Thursday, October 21, 2004

The Demographic Shift - 30

I've been experimenting with Susan. Nothing mucky or Frankenstein like, I've simply been trying to get her to adopt 'The Program', you know, the column-inch-fest book about how to find a husband when you're over 30.

To be honest, things have not gone well. Susan is just not taking it all that seriously and, really, I can not imagine why.

The book by Rachel Greenwald has been a smash in the US and is ready to storm the stores in the UK. Although, as I wrote a while back, the title has been changed in the UK from 'Find a Husband After 35 Using What I Learned at Harvard Business School' to 'The Program: How to Find a Husband After 30'. Apparently, the Americans are not so obsessed by age as us Brits. They're really missing out.

It's absolutely corking stuff. I'm just not sure a lot of the women I know, Susan included, have the commitment that the book's author Rachel Greenwald demands, because the number one thing that her book has to say is you have to make finding a husband your number one priority. There are no halfway houses.

Susan has been single for 18 months. I can't even remember the last time she went on a date. So I tell her all of this as reasons why she must adopt the "program". I try really hard to give her the impression that I'm being very serious. Sadly, Susan sees straight through me.

"I can see straight through you. You think this is another chance to, in some way, get your own back on me by subjecting me to public humiliation."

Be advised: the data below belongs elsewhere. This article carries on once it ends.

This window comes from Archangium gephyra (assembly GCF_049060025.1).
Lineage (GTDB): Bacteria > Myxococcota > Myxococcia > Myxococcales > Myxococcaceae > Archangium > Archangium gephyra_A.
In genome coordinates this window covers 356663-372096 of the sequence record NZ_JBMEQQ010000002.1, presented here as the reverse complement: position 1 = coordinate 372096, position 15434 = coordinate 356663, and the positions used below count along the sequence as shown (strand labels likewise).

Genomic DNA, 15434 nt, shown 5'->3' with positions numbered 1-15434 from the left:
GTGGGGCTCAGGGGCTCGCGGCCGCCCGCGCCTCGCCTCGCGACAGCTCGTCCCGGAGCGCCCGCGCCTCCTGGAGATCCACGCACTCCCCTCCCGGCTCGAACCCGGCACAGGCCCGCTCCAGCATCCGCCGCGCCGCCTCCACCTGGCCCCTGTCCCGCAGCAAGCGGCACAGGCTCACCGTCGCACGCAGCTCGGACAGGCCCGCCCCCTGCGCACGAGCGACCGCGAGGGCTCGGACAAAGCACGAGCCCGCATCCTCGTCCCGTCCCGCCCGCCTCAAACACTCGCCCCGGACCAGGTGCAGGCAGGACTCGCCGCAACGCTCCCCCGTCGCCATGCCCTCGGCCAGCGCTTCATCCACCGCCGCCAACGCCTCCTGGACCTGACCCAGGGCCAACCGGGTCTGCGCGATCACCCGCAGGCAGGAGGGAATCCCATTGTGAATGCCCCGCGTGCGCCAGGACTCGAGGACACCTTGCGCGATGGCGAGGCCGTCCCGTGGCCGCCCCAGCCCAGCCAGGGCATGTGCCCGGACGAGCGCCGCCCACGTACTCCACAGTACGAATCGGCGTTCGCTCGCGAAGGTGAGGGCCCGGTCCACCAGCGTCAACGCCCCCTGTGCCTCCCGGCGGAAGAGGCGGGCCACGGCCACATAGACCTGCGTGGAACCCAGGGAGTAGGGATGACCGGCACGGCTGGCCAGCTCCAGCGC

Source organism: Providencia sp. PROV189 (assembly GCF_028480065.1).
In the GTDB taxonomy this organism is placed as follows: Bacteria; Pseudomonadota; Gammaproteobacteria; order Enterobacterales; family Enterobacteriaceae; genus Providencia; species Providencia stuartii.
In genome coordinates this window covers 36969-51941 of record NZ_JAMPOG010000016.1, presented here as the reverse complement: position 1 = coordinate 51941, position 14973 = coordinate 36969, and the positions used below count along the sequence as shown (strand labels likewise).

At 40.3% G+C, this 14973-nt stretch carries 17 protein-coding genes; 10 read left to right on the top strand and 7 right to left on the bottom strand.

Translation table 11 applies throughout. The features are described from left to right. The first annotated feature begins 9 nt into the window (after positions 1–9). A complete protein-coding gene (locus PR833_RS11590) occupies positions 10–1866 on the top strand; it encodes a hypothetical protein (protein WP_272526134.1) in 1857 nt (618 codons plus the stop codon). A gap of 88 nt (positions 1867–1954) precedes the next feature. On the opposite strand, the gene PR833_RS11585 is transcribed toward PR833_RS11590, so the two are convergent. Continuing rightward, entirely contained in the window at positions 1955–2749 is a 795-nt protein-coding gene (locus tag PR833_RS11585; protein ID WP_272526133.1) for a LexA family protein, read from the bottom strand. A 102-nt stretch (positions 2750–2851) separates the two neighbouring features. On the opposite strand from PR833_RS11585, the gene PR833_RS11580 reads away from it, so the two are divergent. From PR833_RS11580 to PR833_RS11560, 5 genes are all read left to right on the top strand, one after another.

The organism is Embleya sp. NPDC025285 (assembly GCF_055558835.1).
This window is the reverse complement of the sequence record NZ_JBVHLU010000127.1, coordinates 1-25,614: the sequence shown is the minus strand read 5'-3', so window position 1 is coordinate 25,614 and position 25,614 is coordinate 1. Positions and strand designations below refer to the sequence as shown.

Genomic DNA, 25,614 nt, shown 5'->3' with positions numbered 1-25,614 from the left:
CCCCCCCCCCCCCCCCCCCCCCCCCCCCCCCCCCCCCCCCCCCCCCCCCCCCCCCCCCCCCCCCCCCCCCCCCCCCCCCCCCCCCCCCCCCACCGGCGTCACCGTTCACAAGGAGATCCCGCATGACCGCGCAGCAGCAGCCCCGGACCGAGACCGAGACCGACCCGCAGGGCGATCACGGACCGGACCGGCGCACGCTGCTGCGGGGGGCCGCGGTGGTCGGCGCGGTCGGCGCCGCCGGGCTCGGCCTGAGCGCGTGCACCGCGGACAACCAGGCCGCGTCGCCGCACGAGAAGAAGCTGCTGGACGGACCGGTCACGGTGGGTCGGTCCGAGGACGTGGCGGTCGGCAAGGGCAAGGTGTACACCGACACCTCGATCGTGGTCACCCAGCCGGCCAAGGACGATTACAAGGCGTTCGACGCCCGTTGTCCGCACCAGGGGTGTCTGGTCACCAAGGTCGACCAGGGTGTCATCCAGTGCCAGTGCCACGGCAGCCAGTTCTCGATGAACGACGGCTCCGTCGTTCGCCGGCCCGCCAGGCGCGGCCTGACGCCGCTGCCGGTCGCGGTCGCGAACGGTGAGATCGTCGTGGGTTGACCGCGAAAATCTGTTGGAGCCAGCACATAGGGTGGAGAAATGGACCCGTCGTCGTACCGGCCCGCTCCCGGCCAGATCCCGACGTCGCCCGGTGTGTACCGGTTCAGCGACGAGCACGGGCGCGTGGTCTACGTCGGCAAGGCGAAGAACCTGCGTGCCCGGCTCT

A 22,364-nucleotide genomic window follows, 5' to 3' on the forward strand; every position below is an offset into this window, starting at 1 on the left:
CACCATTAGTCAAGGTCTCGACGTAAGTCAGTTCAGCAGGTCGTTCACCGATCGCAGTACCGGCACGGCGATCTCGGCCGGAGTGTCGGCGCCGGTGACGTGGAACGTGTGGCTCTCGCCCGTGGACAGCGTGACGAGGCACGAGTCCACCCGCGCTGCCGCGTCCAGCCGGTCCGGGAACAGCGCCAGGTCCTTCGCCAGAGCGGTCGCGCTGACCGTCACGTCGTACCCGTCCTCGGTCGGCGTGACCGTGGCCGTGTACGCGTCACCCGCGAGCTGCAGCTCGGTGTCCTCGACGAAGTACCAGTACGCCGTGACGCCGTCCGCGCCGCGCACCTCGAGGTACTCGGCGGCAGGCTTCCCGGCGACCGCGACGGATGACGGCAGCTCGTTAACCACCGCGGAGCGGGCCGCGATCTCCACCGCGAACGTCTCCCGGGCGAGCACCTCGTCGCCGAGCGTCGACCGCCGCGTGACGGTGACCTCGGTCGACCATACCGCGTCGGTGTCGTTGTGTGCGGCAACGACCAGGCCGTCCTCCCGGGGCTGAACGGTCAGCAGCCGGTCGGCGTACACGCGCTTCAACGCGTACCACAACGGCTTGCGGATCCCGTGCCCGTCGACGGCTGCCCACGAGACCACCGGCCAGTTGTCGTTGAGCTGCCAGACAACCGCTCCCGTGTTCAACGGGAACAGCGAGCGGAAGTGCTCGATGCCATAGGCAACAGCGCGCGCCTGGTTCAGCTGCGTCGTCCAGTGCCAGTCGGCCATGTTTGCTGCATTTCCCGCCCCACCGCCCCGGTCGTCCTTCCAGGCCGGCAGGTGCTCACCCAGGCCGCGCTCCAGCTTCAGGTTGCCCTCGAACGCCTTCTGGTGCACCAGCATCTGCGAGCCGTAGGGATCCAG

She does, of course, have me bang to rights. I feel bad about it, but this is a big part of our relationship. Besides, subjecting people to public humiliation is not all bad, right?

"OK, I admit I was thinking it would be fun. I'm sorry."

"That's OK, Gord. I forgive you and I'm going to follow your advice and do the 'program'."

I'm completely shocked. I think Susan must have lost something, you know, like her mind.

Have you seen the list? It has gems in it like "hunt for a man in as many places as possible" and "ask anyone if they know of a possible date".

"Are you sure?"

"Definitely, and I'm going to follow the part about marketing support and 'seek the help of a best friend' -- that's you, Gord. I've decided that I'm going to take you down with me."

"Is that strictly necessary?"

"Oh, absolutely, we'll have fun and, besides, you can try out the male version 'How to Find a Wife After 30'."

"Lucky there isn't one and, besides, I don't want one. Being a commitment phobic in search of the unattainable has always been my thing."

"About that, it's time to get a new thing."

You know when you have one of those moments when you hear something and you're just trying to work out how bad the reality is going to be? It was exactly like that. And, in case you are wondering, the reality was really bad.

Susan tells me she has a plan, part of which involves using up as many of those free invites that hacks get sent as is possible. Susan, being all glossy-magazine girl, gets millions of these, but never goes to any.

First up, we went to the opening of the Sigmar Polke exhibition at the Tate Modern and disaster struck within minutes of arriving. We'd hardly had a chance to pick up our first glass of wine and munch our way through some unpleasant canapes, when Susan spotted her ex-boyfriend.

"OMG, it's Mike!"

Susan almost shrieked this and if it hadn't been for the din of the massive echoey interior of the Tate, I'm sure he would have heard us.

"What should I do? Should I speak to him?"

"Are you mad? He was an idiot and he is still an idiot. Look at him!"

Mike was wearing an orange baseball cap, camouflage trousers and a vintage cowboy shirt. He looked like a redneck.

"Oh I quite like that look. It's very now. I think I might talk to him."

And before I could remonstrate with her and tell her how bad a plan this was -- that it wasn't part of the "program" -- she was off across the room.